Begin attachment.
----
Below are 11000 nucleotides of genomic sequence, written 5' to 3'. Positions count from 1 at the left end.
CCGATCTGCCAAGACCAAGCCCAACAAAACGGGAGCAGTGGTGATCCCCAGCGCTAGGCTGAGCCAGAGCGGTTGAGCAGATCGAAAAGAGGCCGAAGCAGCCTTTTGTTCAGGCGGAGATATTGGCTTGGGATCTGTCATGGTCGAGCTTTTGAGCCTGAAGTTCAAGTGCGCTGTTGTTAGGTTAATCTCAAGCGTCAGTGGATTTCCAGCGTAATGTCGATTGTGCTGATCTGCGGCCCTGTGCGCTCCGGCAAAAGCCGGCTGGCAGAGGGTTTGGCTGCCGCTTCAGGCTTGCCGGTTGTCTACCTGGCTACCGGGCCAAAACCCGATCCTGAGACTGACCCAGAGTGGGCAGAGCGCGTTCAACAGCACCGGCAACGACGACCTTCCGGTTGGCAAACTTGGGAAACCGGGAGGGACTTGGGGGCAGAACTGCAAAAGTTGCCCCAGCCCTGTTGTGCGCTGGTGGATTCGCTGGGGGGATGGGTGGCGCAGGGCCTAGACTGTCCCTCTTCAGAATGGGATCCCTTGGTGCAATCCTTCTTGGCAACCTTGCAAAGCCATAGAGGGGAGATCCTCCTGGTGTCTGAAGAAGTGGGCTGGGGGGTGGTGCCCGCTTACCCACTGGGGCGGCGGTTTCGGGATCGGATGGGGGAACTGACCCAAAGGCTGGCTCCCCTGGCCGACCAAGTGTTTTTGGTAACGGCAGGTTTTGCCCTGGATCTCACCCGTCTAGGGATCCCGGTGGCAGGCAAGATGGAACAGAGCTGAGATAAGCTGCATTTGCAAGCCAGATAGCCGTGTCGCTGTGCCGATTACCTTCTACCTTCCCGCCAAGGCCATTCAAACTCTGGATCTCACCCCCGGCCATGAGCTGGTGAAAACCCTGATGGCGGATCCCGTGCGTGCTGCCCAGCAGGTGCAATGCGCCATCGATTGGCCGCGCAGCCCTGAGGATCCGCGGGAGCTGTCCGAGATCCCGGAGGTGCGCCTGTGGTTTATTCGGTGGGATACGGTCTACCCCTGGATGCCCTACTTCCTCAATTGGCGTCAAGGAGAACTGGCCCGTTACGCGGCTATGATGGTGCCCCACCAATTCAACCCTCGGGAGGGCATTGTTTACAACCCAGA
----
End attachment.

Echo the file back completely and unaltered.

Below are 11000 nucleotides of genomic sequence, written 5' to 3'. Positions count from 1 at the left end.
CCGATCTGCCAAGACCAAGCCCAACAAAACGGGAGCAGTGGTGATCCCCAGCGCTAGGCTGAGCCAGAGCGGTTGAGCAGATCGAAAAGAGGCCGAAGCAGCCTTTTGTTCAGGCGGAGATATTGGCTTGGGATCTGTCATGGTCGAGCTTTTGAGCCTGAAGTTCAAGTGCGCTGTTGTTAGGTTAATCTCAAGCGTCAGTGGATTTCCAGCGTAATGTCGATTGTGCTGATCTGCGGCCCTGTGCGCTCCGGCAAAAGCCGGCTGGCAGAGGGTTTGGCTGCCGCTTCAGGCTTGCCGGTTGTCTACCTGGCTACCGGGCCAAAACCCGATCCTGAGACTGACCCAGAGTGGGCAGAGCGCGTTCAACAGCACCGGCAACGACGACCTTCCGGTTGGCAAACTTGGGAAACCGGGAGGGACTTGGGGGCAGAACTGCAAAAGTTGCCCCAGCCCTGTTGTGCGCTGGTGGATTCGCTGGGGGGATGGGTGGCGCAGGGCCTAGACTGTCCCTCTTCAGAATGGGATCCCTTGGTGCAATCCTTCTTGGCAACCTTGCAAAGCCATAGAGGGGAGATCCTCCTGGTGTCTGAAGAAGTGGGCTGGGGGGTGGTGCCCGCTTACCCACTGGGGCGGCGGTTTCGGGATCGGATGGGGGAACTGACCCAAAGGCTGGCTCCCCTGGCCGACCAAGTGTTTTTGGTAACGGCAGGTTTTGCCCTGGATCTCACCCGTCTAGGGATCCCGGTGGCAGGCAAGATGGAACAGAGCTGAGATAAGCTGCATTTGCAAGCCAGATAGCCGTGTCGCTGTGCCGATTACCTTCTACCTTCCCGCCAAGGCCATTCAAACTCTGGATCTCACCCCCGGCCATGAGCTGGTGAAAACCCTGATGGCGGATCCCGTGCGTGCTGCCCAGCAGGTGCAATGCGCCATCGATTGGCCGCGCAGCCCTGAGGATCCGCGGGAGCTGTCCGAGATCCCGGAGGTGCGCCTGTGGTTTATTCGGTGGGATACGGTCTACCCCTGGATGCCCTACTTCCTCAATTGGCGTCAAGGAGAACTGGCCCGTTACGCGGCTATGATGGTGCCCCACCAATTCAACCCTCGGGAGGGCATTGTTTACAACCCAGA